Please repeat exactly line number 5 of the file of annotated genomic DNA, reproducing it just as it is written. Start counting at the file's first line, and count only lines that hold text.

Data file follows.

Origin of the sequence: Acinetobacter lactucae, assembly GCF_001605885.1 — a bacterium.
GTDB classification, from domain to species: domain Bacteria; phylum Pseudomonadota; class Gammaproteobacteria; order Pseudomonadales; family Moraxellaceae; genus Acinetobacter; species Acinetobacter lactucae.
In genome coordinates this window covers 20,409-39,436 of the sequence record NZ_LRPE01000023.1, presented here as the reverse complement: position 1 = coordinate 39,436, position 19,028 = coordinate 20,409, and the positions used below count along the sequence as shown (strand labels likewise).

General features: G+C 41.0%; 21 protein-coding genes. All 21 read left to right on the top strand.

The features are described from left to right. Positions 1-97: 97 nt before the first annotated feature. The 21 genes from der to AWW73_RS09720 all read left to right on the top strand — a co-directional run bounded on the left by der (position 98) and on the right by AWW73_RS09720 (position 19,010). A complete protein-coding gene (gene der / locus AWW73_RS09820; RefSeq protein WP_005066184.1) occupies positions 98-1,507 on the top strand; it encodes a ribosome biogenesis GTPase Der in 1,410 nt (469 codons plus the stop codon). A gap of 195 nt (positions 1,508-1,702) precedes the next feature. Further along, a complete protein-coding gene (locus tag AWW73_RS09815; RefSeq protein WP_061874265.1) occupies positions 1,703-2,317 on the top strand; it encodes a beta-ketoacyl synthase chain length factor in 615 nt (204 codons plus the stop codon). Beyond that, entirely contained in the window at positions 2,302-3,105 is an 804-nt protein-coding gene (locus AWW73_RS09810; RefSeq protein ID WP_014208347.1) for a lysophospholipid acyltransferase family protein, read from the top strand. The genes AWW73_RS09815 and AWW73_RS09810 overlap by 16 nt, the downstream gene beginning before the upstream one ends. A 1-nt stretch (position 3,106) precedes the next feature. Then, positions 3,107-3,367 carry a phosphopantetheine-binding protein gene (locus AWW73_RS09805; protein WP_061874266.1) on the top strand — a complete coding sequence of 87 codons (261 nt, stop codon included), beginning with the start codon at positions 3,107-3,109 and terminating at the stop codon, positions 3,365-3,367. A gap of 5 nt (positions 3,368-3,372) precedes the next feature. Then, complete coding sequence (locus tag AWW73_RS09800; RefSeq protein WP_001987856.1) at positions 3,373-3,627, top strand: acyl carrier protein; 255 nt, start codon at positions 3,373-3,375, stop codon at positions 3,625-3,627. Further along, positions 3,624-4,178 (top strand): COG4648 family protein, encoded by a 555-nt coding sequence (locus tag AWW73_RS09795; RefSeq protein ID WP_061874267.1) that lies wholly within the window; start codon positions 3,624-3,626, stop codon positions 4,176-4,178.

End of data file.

The features are described from left to right. Positions 1-97: 97 nt before the first annotated feature. The 21 genes from der to AWW73_RS09720 all read left to right on the top strand — a co-directional run bounded on the left by der (position 98) and on the right by AWW73_RS09720 (position 19,010). A complete protein-coding gene (gene der / locus AWW73_RS09820; RefSeq protein WP_005066184.1) occupies positions 98-1,507 on the top strand; it encodes a ribosome biogenesis GTPase Der in 1,410 nt (469 codons plus the stop codon). A gap of 195 nt (positions 1,508-1,702) precedes the next feature. Further along, a complete protein-coding gene (locus tag AWW73_RS09815; RefSeq protein WP_061874265.1) occupies positions 1,703-2,317 on the top strand; it encodes a beta-ketoacyl synthase chain length factor in 615 nt (204 codons plus the stop codon). Beyond that, entirely contained in the window at positions 2,302-3,105 is an 804-nt protein-coding gene (locus AWW73_RS09810; RefSeq protein ID WP_014208347.1) for a lysophospholipid acyltransferase family protein, read from the top strand. The genes AWW73_RS09815 and AWW73_RS09810 overlap by 16 nt, the downstream gene beginning before the upstream one ends. A 1-nt stretch (position 3,106) precedes the next feature. Then, positions 3,107-3,367 carry a phosphopantetheine-binding protein gene (locus AWW73_RS09805; protein WP_061874266.1) on the top strand — a complete coding sequence of 87 codons (261 nt, stop codon included), beginning with the start codon at positions 3,107-3,109 and terminating at the stop codon, positions 3,365-3,367. A gap of 5 nt (positions 3,368-3,372) precedes the next feature. Then, complete coding sequence (locus tag AWW73_RS09800; RefSeq protein WP_001987856.1) at positions 3,373-3,627, top strand: acyl carrier protein; 255 nt, start codon at positions 3,373-3,375, stop codon at positions 3,625-3,627. Further along, positions 3,624-4,178 (top strand): COG4648 family protein, encoded by a 555-nt coding sequence (locus tag AWW73_RS09795; RefSeq protein ID WP_061874267.1) that lies wholly within the window; start codon positions 3,624-3,626, stop codon positions 4,176-4,178.